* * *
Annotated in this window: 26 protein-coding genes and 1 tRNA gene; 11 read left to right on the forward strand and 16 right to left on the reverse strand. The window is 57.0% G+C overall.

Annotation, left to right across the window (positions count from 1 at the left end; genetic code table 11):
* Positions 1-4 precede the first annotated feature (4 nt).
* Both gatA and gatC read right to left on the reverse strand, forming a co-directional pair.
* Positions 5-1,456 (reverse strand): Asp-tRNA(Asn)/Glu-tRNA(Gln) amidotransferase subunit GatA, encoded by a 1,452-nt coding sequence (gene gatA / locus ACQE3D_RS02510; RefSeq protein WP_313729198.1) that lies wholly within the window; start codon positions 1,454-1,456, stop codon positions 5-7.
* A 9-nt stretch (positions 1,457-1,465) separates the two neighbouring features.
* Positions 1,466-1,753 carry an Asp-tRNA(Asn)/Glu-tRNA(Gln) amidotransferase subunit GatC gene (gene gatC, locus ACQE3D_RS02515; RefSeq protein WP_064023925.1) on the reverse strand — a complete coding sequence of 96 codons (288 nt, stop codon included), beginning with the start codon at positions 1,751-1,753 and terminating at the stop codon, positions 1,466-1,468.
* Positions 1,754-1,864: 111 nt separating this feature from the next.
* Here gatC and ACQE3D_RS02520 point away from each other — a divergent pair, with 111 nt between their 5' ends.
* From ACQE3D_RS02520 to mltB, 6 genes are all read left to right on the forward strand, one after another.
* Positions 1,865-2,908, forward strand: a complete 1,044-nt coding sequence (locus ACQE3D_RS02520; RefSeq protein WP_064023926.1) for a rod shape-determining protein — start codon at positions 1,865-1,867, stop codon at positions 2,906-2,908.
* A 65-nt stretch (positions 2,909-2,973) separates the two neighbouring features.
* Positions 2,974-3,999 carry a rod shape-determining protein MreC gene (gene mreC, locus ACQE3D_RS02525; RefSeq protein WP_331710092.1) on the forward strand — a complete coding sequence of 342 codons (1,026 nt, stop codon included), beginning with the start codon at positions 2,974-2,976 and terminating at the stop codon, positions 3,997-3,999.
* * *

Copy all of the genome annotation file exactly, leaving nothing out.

Annotated in this window: 26 protein-coding genes and 1 tRNA gene; 11 read left to right on the forward strand and 16 right to left on the reverse strand. The window is 57.0% G+C overall.

Annotation, left to right across the window (positions count from 1 at the left end; genetic code table 11):
* Positions 1-4 precede the first annotated feature (4 nt).
* Both gatA and gatC read right to left on the reverse strand, forming a co-directional pair.
* Positions 5-1,456 (reverse strand): Asp-tRNA(Asn)/Glu-tRNA(Gln) amidotransferase subunit GatA, encoded by a 1,452-nt coding sequence (gene gatA / locus ACQE3D_RS02510; RefSeq protein WP_313729198.1) that lies wholly within the window; start codon positions 1,454-1,456, stop codon positions 5-7.
* A 9-nt stretch (positions 1,457-1,465) separates the two neighbouring features.
* Positions 1,466-1,753 carry an Asp-tRNA(Asn)/Glu-tRNA(Gln) amidotransferase subunit GatC gene (gene gatC, locus ACQE3D_RS02515; RefSeq protein WP_064023925.1) on the reverse strand — a complete coding sequence of 96 codons (288 nt, stop codon included), beginning with the start codon at positions 1,751-1,753 and terminating at the stop codon, positions 1,466-1,468.
* Positions 1,754-1,864: 111 nt separating this feature from the next.
* Here gatC and ACQE3D_RS02520 point away from each other — a divergent pair, with 111 nt between their 5' ends.
* From ACQE3D_RS02520 to mltB, 6 genes are all read left to right on the forward strand, one after another.
* Positions 1,865-2,908, forward strand: a complete 1,044-nt coding sequence (locus ACQE3D_RS02520; RefSeq protein WP_064023926.1) for a rod shape-determining protein — start codon at positions 1,865-1,867, stop codon at positions 2,906-2,908.
* A 65-nt stretch (positions 2,909-2,973) separates the two neighbouring features.
* Positions 2,974-3,999 carry a rod shape-determining protein MreC gene (gene mreC, locus ACQE3D_RS02525; RefSeq protein WP_331710092.1) on the forward strand — a complete coding sequence of 342 codons (1,026 nt, stop codon included), beginning with the start codon at positions 2,974-2,976 and terminating at the stop codon, positions 3,997-3,999.